Mucus phosphoproteins as an indirect measure of endocrine disruption in native small-bodied freshwater fish, exposed to wastewater treatment plant and pulp and paper mill effluents


endocrine disruption
native fish
non lethal sampling
mucus disrupcion endocrina
peces nativos
muestreo no letal

How to Cite

Bahamonde, P.; Berrocal, C.; Barra, R.; McMaster, M. E.; Munkittrick, K. R.; Chiang, G. Mucus Phosphoproteins As an Indirect Measure of Endocrine Disruption in Native Small-Bodied Freshwater Fish, Exposed to Wastewater Treatment Plant and Pulp and Paper Mill Effluents. Gayana 2019, 83, 10-20.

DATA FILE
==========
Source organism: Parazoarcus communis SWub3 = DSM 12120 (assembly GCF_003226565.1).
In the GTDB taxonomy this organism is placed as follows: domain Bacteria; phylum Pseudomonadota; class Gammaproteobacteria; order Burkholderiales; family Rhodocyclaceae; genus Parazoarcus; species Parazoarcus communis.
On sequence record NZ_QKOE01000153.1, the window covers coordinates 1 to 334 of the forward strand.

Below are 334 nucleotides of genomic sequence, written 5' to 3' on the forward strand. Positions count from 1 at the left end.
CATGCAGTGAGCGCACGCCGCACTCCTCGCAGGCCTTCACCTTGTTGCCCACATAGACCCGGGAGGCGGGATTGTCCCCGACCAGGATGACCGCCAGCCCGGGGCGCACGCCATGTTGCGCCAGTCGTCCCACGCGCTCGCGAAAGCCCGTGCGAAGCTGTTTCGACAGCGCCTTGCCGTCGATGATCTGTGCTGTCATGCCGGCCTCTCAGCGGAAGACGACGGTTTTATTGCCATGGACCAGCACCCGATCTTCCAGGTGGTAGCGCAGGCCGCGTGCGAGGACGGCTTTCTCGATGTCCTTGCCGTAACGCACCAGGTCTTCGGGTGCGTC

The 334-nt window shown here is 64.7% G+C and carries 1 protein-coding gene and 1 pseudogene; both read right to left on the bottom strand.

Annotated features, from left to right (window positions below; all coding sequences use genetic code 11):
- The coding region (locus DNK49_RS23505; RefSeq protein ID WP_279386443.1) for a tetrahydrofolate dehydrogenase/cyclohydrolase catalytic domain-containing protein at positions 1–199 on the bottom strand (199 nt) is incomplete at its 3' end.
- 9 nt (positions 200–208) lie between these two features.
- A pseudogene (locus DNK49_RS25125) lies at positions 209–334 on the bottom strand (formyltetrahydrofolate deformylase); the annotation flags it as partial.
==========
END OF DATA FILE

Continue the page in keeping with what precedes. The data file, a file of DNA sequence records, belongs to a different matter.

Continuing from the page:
Environmental monitoring programs commonly use fish to study the health of aquatic systems. Nevertheless, lethal sampling techniques are often employed, resulting in ethical considerations. This issue is magnified in Chilean rivers, which contain various endemic fish with conservational concern, according to the International Union for Conservation of Nature Red List of Threatened Species. Therefore, the aim of this study was to determine if mucosal vitellogenin levels in a native Chilean fish could be used to accurately assess the endocrine disruption potentials of wastewater treatment plant and pulp and paper mill effluents (WWTPEs and PPEs, respectively). For this, Carmelita de Concepción (Percilia irwini) specimens were exposed WWTPEs and PPEs for 12 days, and mucosal vitellogenin-like phosphoprotein concentrations were determined with a colorimetric assay. Increased VTG-like phosphoproteins and hepatic ethoxyresorufin-o-deethylase induction levels (widely used as biomarker for exposure) were detected in effluent-exposed individuals. This study supports the endocrine disruption potentials of WWTPEs and PPEs in P. irwini. Notably, this is the first study to use non-lethal biomarkers to determine the effects of industrial effluents in a native Chilean freshwater species, thus presenting an alternative vitellogenin-like protein detection method. Nevertheless, additional population and toxicity studies of fish native to Chilean rivers are needed. Further investigation is also required on xenoestrogen compounds and on methods for mitigating potential effects on biodiversity


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